When water penetrates a cable according to the invention, at least one of the gas-forming materials therein dissolves and as a result of a chemical reaction a gas is formed which presses the swelling polymeric material into all ducts present, also between the wires in the wire pairs and quards.

Suitable for the envisaged purpose are combinations of materials which do not react in a dry condition, for example, combinations of non-hydrogscopic solid acids and salts of weak acids, the anhydrides of which latter acids are volatile and which combination in contact with water form an uninflammable gas by chemical reaction while at least one of the materials present in the combination dissolves.

Examples of suitable acids are, inter alia, citric acid, oxalic acid, aminosulphonic acid, succinic acid, glutaric acid, maleic acid, benzoic acid. Examples of suitable salts are the carbonates, sulphites and nitrites. A suitable combination consists of, for example, a mixture of citric acid and calcium carbonate in approximately stoichiometric quantities.

All previously mentioned and proposed high polymeric materials for the formation of water barriers by constituting a gel with water are suitable as high polymeric materials for the envisaged object. Particularly satisfactory results were obtained with a methoxy-cellulose which is marketed under the name of Tylose 444 (a product from Kalle AG). Other examples are inorganic materials such as bentonite clays, polyvinyl alcohol, methyl cellulose, cellulose acetate, proteins such as gelatine, casein glu Irish Moss, pectin, soluble starches, dried kelp, mucilage and natural gums such as gum tragacanth.

As compared with the known cables, the cable according to the invention has the following advantages:

The manufacture does not present special difficulties because the material sealing off against water is not hygroscopic and does not react with moist air. The materials may be obtained as free-flowing powders which do not cause allergic reactions even in case of long-time contact. Possible stains in clothing caused by the material as such or after contact with water can easily be washed away with water. Many complete safe combinations of materials are possible with which upon reaction in water uninflammable gases such as carbon dioxide, sulphur dioxide or nitrogen are obtained.

Mixtures which comprise between 20 and 80 percent by weight of the mixture if materials forming a gas in contact with water, the remainder being a high polymeric organic material swelling in water, have been found to be suitable for cables according to the invention.

However, optimum results are obtained with materials which comprise between 40 and 60 percent by weight of the mixture of materials forming a gas in contact with water, the remainder being a high polymeric organic material swelling in water.

The invention will now be described in greater detail with reference to the accompanying drawing and some embodiments.

The sole FIGURE diagrammatically shows a cross-section of a telecommunication cable consisting of three insulated conductor quads 1, 2 and 3, and a sheath 4. The insulation sheath 5 of the wires associated with one and the same quad are shaded in the same manner. The free spaces between the quads, for example at 6, 7 and 8, accommodate a material which in contact with water forms a gas and swells, and the gel then formed is also pressed into the free spaces between the quads, for example, 9 and 10 in quad 3, so that a sufficient sealing from water is obtained. If the water-sealing material is provided over the entire length of the cable in such a manner that approximately 50 percent of the free space in the cable is filled with the material the water can penetrate the cable only over a distance of some metres from a leakage in the cable sheath under a pressure of a water column of one metre.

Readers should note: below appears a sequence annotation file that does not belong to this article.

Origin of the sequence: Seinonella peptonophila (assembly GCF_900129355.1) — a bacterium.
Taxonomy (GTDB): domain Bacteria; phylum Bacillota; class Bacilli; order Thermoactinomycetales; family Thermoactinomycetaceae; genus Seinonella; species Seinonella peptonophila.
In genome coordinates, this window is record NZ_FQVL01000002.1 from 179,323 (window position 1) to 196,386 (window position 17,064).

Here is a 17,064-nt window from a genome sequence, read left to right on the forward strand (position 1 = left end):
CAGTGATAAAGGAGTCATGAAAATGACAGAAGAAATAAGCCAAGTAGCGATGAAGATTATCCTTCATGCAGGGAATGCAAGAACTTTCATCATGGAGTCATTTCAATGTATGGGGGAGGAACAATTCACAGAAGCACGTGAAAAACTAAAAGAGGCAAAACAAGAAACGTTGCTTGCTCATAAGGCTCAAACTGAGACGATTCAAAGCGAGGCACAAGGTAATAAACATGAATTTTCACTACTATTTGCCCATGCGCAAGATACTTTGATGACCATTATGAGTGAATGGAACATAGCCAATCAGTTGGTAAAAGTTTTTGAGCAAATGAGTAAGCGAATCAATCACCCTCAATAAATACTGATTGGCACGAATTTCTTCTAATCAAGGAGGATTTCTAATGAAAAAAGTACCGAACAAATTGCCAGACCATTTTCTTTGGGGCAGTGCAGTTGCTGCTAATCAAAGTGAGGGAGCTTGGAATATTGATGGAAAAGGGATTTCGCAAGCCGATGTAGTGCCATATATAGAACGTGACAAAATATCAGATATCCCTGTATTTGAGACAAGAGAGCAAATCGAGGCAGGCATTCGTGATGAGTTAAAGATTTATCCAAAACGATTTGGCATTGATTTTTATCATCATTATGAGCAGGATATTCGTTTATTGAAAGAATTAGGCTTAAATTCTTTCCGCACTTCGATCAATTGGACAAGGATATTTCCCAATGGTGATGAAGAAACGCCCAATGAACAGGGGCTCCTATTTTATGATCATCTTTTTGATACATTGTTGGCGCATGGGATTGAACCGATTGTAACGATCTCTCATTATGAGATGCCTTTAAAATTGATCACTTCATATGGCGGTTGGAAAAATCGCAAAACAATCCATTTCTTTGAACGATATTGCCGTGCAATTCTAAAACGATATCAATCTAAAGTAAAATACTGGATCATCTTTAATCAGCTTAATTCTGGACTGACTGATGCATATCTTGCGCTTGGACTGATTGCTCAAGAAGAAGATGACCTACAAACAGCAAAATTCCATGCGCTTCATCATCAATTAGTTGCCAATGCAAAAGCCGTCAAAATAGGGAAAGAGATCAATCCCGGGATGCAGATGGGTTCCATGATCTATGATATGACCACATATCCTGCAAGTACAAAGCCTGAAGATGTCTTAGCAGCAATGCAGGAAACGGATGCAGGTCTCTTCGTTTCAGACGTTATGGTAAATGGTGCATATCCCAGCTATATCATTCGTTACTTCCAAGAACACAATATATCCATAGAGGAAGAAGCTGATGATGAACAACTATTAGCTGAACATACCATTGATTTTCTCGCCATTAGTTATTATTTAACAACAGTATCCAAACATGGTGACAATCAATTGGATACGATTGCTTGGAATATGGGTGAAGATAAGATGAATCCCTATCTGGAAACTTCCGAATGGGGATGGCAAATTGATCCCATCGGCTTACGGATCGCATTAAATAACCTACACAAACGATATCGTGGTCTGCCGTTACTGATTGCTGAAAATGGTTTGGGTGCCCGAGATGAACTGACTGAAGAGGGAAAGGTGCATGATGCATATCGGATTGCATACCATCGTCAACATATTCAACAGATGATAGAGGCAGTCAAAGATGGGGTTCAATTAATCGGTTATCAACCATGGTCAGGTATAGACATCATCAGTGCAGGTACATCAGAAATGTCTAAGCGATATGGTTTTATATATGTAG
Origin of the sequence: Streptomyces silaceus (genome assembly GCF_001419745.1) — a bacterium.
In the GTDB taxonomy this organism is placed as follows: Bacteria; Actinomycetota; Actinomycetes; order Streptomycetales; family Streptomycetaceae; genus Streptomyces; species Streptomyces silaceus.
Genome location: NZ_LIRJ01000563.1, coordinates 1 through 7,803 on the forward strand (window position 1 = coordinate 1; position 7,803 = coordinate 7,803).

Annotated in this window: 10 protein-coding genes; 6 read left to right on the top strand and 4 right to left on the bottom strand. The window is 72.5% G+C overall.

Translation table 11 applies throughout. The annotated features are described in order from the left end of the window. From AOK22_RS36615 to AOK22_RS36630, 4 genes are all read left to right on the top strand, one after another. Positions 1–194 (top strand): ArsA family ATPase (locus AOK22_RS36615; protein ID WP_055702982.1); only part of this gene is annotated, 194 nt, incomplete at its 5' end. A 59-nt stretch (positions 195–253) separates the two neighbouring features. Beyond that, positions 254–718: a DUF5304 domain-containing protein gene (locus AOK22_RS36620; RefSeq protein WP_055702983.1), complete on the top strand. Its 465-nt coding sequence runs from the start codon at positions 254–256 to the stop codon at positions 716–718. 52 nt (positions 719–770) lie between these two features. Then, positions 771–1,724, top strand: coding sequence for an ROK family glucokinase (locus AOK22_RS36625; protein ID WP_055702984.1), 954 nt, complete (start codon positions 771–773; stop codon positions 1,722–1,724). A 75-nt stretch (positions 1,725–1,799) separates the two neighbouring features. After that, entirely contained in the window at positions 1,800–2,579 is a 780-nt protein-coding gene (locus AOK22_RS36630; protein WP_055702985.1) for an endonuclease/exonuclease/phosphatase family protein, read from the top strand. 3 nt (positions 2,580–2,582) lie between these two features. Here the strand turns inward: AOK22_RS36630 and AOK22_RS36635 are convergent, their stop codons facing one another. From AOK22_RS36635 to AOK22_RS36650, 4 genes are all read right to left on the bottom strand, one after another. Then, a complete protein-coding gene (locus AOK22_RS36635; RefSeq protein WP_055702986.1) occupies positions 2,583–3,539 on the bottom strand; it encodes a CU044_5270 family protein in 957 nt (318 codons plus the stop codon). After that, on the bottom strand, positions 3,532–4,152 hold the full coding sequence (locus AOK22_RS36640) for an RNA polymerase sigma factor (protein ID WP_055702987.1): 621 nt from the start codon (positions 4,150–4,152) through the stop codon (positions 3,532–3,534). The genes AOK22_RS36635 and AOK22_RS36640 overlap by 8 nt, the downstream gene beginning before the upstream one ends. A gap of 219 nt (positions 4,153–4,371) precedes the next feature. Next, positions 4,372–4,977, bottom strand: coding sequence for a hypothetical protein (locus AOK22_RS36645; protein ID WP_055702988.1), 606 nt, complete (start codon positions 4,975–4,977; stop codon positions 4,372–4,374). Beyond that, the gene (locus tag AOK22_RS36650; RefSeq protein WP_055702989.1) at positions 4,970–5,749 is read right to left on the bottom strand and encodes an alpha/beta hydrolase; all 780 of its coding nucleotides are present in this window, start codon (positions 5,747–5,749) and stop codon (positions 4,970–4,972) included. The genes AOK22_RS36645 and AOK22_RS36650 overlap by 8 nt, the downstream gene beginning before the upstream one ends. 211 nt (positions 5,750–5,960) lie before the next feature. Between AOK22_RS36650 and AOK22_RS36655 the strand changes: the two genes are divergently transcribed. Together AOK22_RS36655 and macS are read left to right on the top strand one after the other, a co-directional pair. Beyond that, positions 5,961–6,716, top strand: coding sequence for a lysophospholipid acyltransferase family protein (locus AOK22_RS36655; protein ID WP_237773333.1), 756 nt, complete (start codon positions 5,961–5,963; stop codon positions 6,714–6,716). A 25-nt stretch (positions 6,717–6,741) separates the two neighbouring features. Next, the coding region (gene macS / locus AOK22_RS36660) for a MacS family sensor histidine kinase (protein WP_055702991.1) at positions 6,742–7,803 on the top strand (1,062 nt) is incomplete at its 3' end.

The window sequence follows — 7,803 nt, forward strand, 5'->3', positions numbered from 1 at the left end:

EXAMPLE I

In a telecommunication cable consisting of 6 insulate conductor quads located within a cable sheath 40 percent of the free space was filled over its entire length with a mixture consisting of 50 percent by weight of methoxy cellulose (Tylose 444) and 50 percent by weight of a stoichiometric mixture of citric acid and calcium carbonate. An aperture having a diameter of 1 cm was provided in the cable sheath. Under a water pressure of a metre water column it was found that water had penetrated the cable over a distance of 300 cms from the centre of the aperture after 24 hours. It may be expected that when the cable is buried, the maximum water pressure which may be expected under normal circumstances will not be greater than approximately 1 metre.

EXAMPLE II

In order to investigate the water-sealing capacity of the materials to be used in the cable, the following comparative tests were performed.

Glass tubes having a length of 25 cms and a diameter of 1 cm were closed at one end by means of a plug of filtering paper. A water-sealing material was introduced into the tubes up to a height of 5 cms above the plug. Water was poured onto this material up to 15 cms above the material. Measurement of the distance of penetration by the water into the material was effected after 24 hours. The following results were obtained:

a. For a mixture consisting of 6.2 parts by weight of methoxy-cellulose (Tylose CR 1,500) and 3.8 parts by weight of a mixture forming a gas when in contact with water and being obtained by mixing 7 parts by weight of NaNO2 with 12 parts by weight of succinic acid the distance of penetration by the water after 24 hours was 4 cms.

b. For a mixture consisting of 4.2 parts by weight of dextrine (Electrocol 70) and 5.8 parts by weight of the gas-forming mixture of NaNO2 and succinic acid mentioned under (a) this distance was 1.5 cms.

c. For a mixture consisting of 2 parts by weight of methoxy-cellulose (Tylose 444) and 8 parts by weight of the gas-forming mixture of NaNO2 and succinic acid mentioned under (a) this distance was 2 cms.

d. For a mixture consisting of 5 parts by weight of methoxy-cellulose (Tylose 444) and 5 parts by weight of a mixture forming a gas when in contact with water and consisting of 3 parts by weight of calcium carbonate and 4 parts by weight of citric acid (C6 O7 H8.1/2 H2 O) this distance was 2 cms.

e. For a mixture consisting of 5 parts by weight of methoxy-cellulose (Tylose 444) and 5 parts by weight of a mixture forming a gas when in contact with water and consisting of 5 parts by weight of calcium carbonate and 6.3 parts by weight of oxalic acid (HO2 C. CO2 H. 2H2 O) this distance was 2 cms.

f. For a mixture consisting of 5 parts by weight of methoxy-cellulose (Tylose 444) and 5 parts by weight of a mixture forming a gas when in contact with water and consisting of 10 parts by weight of calcium carbonate and 19.2 parts by weight of aminosulphonic acid this distance likewise was 2 cms. The mixtures were obtained by mixing the said components in a dry condition. (Tylose 444 and Tylose CR 1500 are products of the firm of Kalle AG, Germany; Electrocol 70 is a product of the firm N. V. Scholten, The Netherlands).